NetBSD is an open source BSD derived UNIX Operating System It can trace its roots back all the way back to First Edition Unix from Bell Labs.

NetBSD's goals are to support as many Hardware platforms as possible, They currently support arm32,mac68k (in vairous guises), sparc, sparc64, alpha, amiga, atari, hp300, i386, mvme68k, pc532, pmax, sun3, sun3x, vax, x68k.

They claim to be the first *NIX with USB support too...

NetBSD is excellent if you need support for strange, obscure platforms. The biggest problem with NetBSD is that if you work on it (for example, hacking its kernel), you end up working for companies like Apple gratis, because the BSD licence offers no protection against proprietary use.

NetBSD is still excellent however, even if it is saddled with a poor licence. I recommend it as a good SunOS alternative for older Suns, and as far as old VAXen go, it's either NetBSD or 4.3BSD.

NetBSD is known for its portability and running on the most architectures and having support for old and obscure hardware. However, it doesn't get hype in other areas it's strong in.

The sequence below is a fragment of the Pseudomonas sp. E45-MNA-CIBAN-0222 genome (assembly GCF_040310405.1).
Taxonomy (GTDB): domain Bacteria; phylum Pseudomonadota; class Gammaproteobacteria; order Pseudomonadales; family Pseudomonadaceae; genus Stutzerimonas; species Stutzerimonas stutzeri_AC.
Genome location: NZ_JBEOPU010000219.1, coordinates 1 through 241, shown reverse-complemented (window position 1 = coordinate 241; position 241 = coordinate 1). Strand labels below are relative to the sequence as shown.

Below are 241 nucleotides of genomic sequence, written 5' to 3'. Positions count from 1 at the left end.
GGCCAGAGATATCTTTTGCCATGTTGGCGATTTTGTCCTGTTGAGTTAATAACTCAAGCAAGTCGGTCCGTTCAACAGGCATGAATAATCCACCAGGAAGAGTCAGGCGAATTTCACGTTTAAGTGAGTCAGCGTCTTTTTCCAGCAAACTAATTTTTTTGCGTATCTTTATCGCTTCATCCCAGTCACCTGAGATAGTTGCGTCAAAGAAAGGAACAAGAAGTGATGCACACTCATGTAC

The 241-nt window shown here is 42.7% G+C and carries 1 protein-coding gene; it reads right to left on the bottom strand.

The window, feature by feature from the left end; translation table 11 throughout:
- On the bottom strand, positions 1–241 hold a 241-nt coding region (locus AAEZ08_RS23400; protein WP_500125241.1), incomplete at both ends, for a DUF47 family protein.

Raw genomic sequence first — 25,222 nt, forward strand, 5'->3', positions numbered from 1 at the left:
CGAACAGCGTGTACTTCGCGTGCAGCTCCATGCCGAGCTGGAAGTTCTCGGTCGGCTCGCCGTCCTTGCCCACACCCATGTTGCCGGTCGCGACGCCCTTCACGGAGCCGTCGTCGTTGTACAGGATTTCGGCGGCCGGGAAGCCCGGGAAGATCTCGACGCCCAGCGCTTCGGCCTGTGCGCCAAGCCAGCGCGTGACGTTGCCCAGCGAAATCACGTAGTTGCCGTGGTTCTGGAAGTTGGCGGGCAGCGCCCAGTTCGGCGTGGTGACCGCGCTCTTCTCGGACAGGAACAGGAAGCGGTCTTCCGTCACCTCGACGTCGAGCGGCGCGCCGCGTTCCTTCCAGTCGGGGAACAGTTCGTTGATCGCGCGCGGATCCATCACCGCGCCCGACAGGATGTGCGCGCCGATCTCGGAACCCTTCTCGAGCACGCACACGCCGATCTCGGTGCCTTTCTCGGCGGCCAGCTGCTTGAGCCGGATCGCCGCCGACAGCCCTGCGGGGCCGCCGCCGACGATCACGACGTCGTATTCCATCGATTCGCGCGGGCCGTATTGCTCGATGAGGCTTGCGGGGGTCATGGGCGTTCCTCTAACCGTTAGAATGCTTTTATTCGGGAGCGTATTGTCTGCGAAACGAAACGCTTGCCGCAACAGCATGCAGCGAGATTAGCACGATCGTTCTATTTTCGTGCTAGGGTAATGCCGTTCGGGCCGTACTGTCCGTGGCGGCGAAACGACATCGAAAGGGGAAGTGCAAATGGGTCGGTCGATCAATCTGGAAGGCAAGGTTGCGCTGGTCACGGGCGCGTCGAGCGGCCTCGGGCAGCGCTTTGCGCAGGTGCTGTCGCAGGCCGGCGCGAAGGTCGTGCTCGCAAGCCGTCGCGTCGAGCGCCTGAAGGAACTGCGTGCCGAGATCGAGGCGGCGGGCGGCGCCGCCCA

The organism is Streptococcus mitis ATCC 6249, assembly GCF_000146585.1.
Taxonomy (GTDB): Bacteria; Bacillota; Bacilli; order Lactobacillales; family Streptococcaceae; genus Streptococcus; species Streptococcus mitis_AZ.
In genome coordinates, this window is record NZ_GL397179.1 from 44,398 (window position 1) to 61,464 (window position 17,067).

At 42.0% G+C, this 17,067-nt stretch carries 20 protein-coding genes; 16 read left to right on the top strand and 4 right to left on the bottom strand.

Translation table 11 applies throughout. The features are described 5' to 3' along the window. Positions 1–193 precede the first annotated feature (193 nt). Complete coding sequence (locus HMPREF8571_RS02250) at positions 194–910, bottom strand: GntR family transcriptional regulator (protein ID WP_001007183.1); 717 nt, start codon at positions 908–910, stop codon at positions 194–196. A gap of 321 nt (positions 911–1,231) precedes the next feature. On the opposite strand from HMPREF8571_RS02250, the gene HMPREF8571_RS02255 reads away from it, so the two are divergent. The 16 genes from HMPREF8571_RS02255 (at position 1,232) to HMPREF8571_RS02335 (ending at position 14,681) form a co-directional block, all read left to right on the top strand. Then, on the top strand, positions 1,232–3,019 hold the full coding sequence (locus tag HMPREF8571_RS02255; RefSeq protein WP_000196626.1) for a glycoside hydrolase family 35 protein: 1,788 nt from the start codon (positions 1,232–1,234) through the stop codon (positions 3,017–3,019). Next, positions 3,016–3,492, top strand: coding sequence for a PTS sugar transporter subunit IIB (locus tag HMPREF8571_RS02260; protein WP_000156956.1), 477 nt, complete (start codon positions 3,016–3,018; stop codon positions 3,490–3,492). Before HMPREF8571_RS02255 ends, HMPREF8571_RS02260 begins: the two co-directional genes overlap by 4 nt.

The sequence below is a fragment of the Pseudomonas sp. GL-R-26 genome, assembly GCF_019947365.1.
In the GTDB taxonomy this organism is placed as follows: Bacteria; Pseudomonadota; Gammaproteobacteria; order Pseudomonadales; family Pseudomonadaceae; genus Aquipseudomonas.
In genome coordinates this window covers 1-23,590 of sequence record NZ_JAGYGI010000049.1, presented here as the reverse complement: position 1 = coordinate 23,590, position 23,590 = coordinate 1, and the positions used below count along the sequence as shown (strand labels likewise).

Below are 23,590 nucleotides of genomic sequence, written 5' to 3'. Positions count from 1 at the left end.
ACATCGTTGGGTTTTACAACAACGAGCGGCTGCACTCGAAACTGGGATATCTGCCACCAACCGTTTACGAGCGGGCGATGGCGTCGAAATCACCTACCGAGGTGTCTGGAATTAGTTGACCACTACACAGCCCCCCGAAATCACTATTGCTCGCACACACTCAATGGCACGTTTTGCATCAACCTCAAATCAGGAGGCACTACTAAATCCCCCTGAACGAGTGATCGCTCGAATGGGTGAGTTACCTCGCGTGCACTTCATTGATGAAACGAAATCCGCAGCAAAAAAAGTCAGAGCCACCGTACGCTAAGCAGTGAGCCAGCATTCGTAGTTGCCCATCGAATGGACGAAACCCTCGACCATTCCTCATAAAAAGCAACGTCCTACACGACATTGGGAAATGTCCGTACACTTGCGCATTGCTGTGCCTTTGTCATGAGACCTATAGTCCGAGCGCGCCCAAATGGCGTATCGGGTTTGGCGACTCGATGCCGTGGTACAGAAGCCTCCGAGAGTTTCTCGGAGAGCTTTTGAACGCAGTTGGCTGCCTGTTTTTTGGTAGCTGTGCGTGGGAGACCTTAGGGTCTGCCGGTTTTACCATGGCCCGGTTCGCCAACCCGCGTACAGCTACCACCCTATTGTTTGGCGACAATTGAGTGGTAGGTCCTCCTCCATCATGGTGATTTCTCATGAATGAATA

It is a secure OS, and whenever holes in software are found they're quickly patched. It stays on the cutting edge of IPv6 development, also. Not to mention its ports system can run on other operating systems (e.g. Darwin, Solaris, and Linux).

NetBSD works as great for servers, routers, embedded systems, and workstations.

NetBSD is my personal computer OS. I can hear you ask, "Why, why would anyone use such an obscure, hard to use OS?" Well, I started out using GNU/Linux. I switched because I wanted to use a Unix-derived system, just for fun.

What I found was a high-quality system, without all the bloat of conventional Linux setups, yet including everything you need to get started (Slackware is the best Linux; before I switched to NetBSD, I had actually done Linux From Scratch, to have an OS that suited me, but keeping up on security and changing makefiles to work on my system got pretty tiring). Want more? There's pkgsrc, a whole tree of packages that you can download (precompiled or from source), that can suit almost any need you might have (right now, I'm downloading Gnome from source). Best of all, it automatically downloads packages that are required by the package you want.

The NetBSD philosophy is to write good, clean code, not quick hacks. They care about security just as much as OpenBSD (or more so), they just don't brag as much. All of the many NetBSD ports require that the code be written cleanly (so it will compile on all of them).

I love NetBSD.

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